ASD and Neurodevelopmental Characterization of Youth with XYY Syndrome

Friday, May 12, 2017: 12:00 PM-1:40 PM
Golden Gate Ballroom (Marriott Marquis Hotel)
L. Joseph1, A. Thurm2, L. Henry2 and A. Raznahan3, (1)MSC 1255, National Institute of Mental Health, Bethesda, MD, (2)National Institute of Mental Health, Bethesda, MD, (3)NIH IRP, NIMH, Child Psychiatry Branch, Bethesda, MD
Background:  Sex chromosomal aneuploidies are numeric aberrations of X or Y chromosomes; in the case of XYY, an extra Y chromosome is present in males. Epidemiology estimates indicate a rate of XYY in 1/1000 births, although the diagnosis is reported less frequently (Stochholm, Juul, & Gravholt, 2010). Previous studies have found significant autism spectrum disorder (ASD) symptomatology in this population, although rates vary considerably (Margari, Lamanna, Craig, Simone, & Gentile, 2014). Other prominent characteristics previously described include a slightly lower average IQ than the general population, language impairments, learning disabilities, and a variety of psychiatric diagnoses, including attention deficit hyperactivity disorder (ADHD) (Bardsley et al.,2013; Bishop et al., 2011; Leggett, Jacobs, Nation, Scerif, & Bishop, 2010). Studies of this condition have thus far not included gold-standard diagnostic instruments for ASD.


The purpose of this study was to report on previous community diagnoses and findings from administration of gold-standard ASD diagnostic instruments in youth with XYY. We also sought to contextualize these data based on cognitive profiles, as well as specific learning disorder (SLD), intellectual disability (ID), and ADHD diagnoses.

Methods:  A sample of 50 males with XYY were enrolled in a phenotypic characterization study. The sample included an age range of 5 to 25 years (mean age=13.25±5.94). Phenotypic characterization included an IQ estimate from a Wechsler intelligence test (WISC-V, WASI or WAIS-IV). Additionally, the Autism Diagnostic Interview-Revised (ADI-R), the Autism Diagnostic Observation Schedule, second edition (ADOS-2), the Woodcock Johnson Tests of Achievement, fourth edition (WJ-IV), and the Vineland Adaptive Behavior Scales, second edition were administered.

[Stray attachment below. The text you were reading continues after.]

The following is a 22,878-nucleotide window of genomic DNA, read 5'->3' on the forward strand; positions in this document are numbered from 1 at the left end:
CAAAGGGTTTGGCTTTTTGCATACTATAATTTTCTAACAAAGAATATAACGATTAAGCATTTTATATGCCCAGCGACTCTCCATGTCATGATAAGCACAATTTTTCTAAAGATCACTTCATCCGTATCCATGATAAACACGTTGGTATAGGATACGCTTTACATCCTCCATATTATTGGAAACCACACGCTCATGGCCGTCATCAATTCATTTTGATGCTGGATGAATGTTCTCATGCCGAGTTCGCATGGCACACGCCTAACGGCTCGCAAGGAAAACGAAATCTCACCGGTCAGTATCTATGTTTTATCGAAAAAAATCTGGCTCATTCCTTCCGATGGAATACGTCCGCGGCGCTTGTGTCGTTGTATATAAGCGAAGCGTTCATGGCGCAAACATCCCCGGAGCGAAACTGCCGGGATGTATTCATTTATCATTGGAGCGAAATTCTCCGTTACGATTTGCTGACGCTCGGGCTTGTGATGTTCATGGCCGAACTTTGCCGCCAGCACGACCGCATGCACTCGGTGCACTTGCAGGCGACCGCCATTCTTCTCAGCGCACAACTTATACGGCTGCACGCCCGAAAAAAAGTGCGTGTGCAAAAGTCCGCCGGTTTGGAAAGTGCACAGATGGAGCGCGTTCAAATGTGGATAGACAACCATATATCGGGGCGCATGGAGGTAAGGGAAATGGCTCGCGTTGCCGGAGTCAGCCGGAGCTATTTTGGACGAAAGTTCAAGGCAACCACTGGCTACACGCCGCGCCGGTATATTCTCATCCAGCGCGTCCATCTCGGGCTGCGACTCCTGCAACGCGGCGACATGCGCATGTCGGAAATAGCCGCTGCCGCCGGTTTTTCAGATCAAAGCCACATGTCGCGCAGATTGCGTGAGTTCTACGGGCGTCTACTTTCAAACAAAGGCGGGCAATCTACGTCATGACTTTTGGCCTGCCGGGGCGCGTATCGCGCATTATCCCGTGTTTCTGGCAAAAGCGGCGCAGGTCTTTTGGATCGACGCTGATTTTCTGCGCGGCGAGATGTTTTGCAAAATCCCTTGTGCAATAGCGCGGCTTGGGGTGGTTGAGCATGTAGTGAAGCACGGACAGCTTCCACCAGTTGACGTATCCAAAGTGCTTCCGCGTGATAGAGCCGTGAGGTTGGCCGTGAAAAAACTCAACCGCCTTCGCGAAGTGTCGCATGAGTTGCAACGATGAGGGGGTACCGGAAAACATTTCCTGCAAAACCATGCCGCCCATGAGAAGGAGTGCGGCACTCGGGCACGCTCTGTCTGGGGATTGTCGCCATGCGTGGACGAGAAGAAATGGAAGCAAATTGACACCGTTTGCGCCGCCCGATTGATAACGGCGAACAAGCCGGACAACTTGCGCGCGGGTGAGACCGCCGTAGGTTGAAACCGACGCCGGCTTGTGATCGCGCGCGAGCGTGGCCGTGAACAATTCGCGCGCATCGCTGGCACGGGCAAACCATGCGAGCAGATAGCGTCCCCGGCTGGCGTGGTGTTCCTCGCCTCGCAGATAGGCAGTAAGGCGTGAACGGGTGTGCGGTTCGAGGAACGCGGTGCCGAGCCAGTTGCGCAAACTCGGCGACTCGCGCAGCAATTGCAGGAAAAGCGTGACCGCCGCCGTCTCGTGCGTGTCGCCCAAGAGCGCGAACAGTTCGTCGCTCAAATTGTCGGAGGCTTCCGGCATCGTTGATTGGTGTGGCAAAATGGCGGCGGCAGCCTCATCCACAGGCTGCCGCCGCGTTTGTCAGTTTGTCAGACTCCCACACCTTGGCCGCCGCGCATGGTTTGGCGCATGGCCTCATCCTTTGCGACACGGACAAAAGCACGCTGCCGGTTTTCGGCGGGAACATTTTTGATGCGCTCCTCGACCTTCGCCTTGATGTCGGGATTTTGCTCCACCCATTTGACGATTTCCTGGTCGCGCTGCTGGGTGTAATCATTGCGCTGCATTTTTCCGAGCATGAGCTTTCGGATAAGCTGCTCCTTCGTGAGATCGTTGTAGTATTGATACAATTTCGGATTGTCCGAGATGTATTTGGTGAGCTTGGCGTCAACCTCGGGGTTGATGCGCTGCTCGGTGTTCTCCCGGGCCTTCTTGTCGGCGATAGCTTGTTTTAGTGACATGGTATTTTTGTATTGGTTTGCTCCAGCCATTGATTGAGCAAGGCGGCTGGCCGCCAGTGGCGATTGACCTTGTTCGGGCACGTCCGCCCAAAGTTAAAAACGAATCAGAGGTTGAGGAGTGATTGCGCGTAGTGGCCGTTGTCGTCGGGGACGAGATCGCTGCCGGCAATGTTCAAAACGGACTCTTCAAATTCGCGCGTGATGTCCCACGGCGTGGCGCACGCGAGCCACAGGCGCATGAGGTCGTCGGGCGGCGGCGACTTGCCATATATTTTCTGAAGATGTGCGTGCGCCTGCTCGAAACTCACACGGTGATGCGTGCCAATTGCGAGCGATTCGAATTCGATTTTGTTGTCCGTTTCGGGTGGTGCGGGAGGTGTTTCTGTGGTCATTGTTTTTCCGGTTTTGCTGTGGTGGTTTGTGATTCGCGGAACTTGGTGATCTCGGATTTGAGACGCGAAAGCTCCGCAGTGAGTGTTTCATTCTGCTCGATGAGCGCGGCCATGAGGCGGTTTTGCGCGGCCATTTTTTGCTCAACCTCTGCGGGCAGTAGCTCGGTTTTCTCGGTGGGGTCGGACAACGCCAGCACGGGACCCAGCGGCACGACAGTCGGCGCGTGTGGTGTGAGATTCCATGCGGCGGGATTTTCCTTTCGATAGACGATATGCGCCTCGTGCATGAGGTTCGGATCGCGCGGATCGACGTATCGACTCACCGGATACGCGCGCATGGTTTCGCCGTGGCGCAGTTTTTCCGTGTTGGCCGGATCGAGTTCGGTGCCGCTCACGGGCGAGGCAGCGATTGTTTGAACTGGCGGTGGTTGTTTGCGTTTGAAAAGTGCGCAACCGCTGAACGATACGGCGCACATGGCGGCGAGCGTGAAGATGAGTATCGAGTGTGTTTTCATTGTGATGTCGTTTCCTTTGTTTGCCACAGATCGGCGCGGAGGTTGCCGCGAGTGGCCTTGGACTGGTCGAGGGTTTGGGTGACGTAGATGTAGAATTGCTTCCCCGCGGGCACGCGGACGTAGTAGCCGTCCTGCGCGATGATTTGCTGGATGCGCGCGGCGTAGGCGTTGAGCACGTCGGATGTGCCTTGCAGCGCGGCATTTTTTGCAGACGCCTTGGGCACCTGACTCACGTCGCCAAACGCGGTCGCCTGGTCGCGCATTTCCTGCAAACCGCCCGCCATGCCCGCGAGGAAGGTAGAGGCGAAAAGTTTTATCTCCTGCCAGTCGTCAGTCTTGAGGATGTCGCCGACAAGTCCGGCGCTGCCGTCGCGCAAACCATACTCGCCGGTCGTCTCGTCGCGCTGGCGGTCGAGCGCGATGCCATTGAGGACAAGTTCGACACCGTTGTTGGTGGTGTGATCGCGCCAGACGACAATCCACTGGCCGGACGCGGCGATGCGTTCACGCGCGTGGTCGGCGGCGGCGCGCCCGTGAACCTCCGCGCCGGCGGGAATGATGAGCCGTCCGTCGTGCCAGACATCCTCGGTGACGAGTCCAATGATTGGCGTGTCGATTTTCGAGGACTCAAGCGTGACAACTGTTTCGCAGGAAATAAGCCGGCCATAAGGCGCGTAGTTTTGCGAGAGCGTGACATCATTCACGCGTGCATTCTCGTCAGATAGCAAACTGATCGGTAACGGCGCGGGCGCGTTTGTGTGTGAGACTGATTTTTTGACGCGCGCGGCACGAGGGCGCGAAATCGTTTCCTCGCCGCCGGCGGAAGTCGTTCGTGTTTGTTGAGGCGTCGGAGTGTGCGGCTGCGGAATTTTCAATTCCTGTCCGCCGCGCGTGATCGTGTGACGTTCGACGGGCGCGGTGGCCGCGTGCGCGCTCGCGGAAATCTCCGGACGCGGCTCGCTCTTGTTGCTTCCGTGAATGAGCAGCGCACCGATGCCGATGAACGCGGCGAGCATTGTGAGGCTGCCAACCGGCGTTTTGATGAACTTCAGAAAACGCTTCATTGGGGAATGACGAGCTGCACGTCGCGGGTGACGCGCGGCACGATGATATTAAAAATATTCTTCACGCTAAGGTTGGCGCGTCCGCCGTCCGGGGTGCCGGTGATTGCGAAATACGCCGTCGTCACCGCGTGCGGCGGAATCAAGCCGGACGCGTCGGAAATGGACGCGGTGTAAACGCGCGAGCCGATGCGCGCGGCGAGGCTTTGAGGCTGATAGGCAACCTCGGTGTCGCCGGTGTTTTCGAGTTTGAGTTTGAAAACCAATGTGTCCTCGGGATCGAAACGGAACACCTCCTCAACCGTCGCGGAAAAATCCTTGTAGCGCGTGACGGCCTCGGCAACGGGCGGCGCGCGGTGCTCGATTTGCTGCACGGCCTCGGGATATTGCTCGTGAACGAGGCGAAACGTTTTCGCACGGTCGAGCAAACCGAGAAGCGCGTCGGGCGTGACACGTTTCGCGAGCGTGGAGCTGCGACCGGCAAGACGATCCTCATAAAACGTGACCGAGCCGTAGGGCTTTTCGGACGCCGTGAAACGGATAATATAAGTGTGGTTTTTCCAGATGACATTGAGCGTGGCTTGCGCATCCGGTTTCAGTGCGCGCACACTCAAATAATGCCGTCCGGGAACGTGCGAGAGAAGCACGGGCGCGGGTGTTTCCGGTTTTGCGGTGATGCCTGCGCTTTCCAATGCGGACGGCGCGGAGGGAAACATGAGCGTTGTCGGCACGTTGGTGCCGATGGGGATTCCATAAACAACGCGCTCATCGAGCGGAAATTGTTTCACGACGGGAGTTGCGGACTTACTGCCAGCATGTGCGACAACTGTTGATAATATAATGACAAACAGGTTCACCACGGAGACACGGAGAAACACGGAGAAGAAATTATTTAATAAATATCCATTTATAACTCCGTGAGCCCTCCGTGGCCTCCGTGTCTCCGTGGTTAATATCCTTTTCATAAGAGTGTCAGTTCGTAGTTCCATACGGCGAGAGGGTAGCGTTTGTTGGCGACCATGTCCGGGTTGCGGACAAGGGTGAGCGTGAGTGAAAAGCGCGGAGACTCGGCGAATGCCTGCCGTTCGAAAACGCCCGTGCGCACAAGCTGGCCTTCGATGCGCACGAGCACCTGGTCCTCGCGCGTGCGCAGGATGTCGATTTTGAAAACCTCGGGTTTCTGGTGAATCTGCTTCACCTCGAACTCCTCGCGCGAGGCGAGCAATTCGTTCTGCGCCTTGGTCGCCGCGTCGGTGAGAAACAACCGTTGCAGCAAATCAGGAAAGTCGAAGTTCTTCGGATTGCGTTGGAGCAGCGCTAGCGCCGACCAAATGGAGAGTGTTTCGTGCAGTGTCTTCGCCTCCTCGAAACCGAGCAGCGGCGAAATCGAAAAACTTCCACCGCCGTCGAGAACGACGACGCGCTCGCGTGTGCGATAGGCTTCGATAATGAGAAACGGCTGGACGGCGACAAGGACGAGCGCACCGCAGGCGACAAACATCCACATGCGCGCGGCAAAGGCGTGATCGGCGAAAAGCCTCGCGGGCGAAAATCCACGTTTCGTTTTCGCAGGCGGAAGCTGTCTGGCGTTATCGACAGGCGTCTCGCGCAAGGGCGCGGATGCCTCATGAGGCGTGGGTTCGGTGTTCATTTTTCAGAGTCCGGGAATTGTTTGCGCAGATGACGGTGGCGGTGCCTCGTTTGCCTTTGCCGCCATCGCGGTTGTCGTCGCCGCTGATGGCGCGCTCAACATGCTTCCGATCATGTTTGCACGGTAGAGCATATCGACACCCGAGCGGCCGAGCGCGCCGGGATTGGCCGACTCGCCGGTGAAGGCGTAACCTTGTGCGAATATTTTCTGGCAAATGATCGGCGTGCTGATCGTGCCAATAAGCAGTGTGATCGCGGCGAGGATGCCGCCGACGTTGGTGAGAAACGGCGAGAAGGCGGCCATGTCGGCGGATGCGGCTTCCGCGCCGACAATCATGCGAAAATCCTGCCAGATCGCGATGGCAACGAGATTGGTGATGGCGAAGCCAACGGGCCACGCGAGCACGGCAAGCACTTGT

Results:  Previous diagnoses of ASD in community had been made in 36% (n=18). Additionally, based on parent report, 60% (n=30) had a previous diagnosis of ADHD. Preliminary results from 25 participants indicate that while 32% (n=8), and 24% (n=6) met diagnostic criteria on the ADI-R and ADOS-2 respectively, only 16% (n=4) were given a DSM-5 diagnosis of ASD according to results from these instruments combined with clinical judgment and clinician review of DSM-5 criteria. ADOS-2 profiles (module 2, n=1; module 3, n=18; module 4, n=6) are shown in Figure 1. NVIQ was slightly higher than VIQ, with FSIQ falling approximately 1 SD below the population average, and adaptive behavior generally lower than estimated from IQ scores (Table 1). One participant met criteria for ID (FSIQ and Vineland ABC <70). Twenty one participants completed academic testing, and 61.9% (n=13) met for SLD (FSIQ>70 and achievement standard score in at least one area <78).

Conclusions:  This study found a negatively skewed IQ range, and greater deficits in VIQ compared to NVIQ in youth with XYY, consistent with previous findings (Leggett et al., 2010). While community diagnoses of ASD were higher than reports in previous studies, cohort effects may explain some differences, since rates of ASD have increased ubiquitously. While research based categorical diagnoses of ASD were reduced compared to community diagnoses in the current study, symptomatology is present and needs further exploration, especially in light of the cognitive, language and learning profiles in this group.